New EU rule might force Apple to allow Photos app to be uninstalled

Photos App - Delete App

The European Union’s Digital Markets Act is becoming a thorn in the side for the iPhone maker

The EU Digital Markets Act is about to become a pain for Apple in a new way, as it may require the iPhone maker to make it possible for device users to uninstall the Photos app.

The rule says users must have a choice

As a result of this regulation in the EU, users must not only be able to install third party apps and use them if they want, but they must also have the choice regarding which applications they want to uninstall. The Photos app has been drawing particular attention in this light, even though there are actually a number of applications to which this regulation applies and that are well embedded into iOS.

Photos App - Apple - Gallery

The reason that particular application has drawn so much attention even though there are many others that are impacted is that the Photos app is woven into a spectrum of other parts of the use of iOS-based devices For instance, it functions as the gallery application, but is also the file picker when a user aims to share a video or picture.

What happens if the Photos app is removed?

Currently, when iPhone users want to share visual content, they can share an individual picture or video or whole gallery using the application. This allows users to choose both images and video stored locally and those that have been uploaded to iCloud.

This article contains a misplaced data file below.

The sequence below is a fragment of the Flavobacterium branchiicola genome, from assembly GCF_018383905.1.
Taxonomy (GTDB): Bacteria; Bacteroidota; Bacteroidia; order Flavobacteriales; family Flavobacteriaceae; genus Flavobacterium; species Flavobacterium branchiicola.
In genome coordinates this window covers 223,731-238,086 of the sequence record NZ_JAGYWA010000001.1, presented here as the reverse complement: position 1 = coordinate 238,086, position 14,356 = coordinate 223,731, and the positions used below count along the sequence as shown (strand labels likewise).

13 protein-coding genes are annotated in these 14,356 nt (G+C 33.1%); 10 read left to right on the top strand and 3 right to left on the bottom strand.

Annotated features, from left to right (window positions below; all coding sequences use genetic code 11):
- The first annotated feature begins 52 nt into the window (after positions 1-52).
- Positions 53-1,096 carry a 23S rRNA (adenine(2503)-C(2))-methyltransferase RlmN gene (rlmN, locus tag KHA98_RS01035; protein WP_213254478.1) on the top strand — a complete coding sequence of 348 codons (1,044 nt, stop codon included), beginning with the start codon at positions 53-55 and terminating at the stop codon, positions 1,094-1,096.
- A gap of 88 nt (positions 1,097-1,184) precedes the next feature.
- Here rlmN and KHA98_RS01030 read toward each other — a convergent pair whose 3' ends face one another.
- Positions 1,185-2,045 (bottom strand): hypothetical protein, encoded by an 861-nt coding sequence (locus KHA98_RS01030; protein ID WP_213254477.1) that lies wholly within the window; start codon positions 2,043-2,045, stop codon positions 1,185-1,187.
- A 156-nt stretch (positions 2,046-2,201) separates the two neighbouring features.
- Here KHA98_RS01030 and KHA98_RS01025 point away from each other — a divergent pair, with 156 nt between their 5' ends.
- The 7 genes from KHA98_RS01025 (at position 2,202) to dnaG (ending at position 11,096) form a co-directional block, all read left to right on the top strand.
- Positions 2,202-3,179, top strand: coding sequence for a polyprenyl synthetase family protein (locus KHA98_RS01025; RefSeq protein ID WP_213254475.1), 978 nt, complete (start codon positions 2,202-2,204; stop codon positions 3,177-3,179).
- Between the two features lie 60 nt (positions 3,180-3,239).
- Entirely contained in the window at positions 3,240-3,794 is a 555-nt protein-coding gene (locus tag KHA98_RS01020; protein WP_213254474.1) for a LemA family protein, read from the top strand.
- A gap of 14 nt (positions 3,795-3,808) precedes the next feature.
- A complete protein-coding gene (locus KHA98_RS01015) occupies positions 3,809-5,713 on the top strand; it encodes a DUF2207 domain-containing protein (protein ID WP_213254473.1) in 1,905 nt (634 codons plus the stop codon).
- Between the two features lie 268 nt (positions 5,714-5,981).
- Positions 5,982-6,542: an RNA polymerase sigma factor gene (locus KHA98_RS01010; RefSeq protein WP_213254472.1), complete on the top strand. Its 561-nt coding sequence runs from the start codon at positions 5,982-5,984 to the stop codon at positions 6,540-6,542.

By pulling that application from an iOS device and replacing it with a third-party application, it could lead to a number of important challenges for users.

That said, the Digital Markets Act also requires that Apple provide complete iOS API and feature access. That includes everything from installing apps, mobile payments, and everything the existing Photos app can access.

Though it will certainly be complex for Apple at first, it is certainly not impossible. Many people are comparing it to the early 2000s, when Microsoft was required to allow users to uninstall Internet Explorer from Windows, when it had previously been a core component that could not be deleted.  In that case, it was the US Department of Justice that filed a lawsuit against the company, to which Microsoft settled, opening the operating system to third-party internet browsers.

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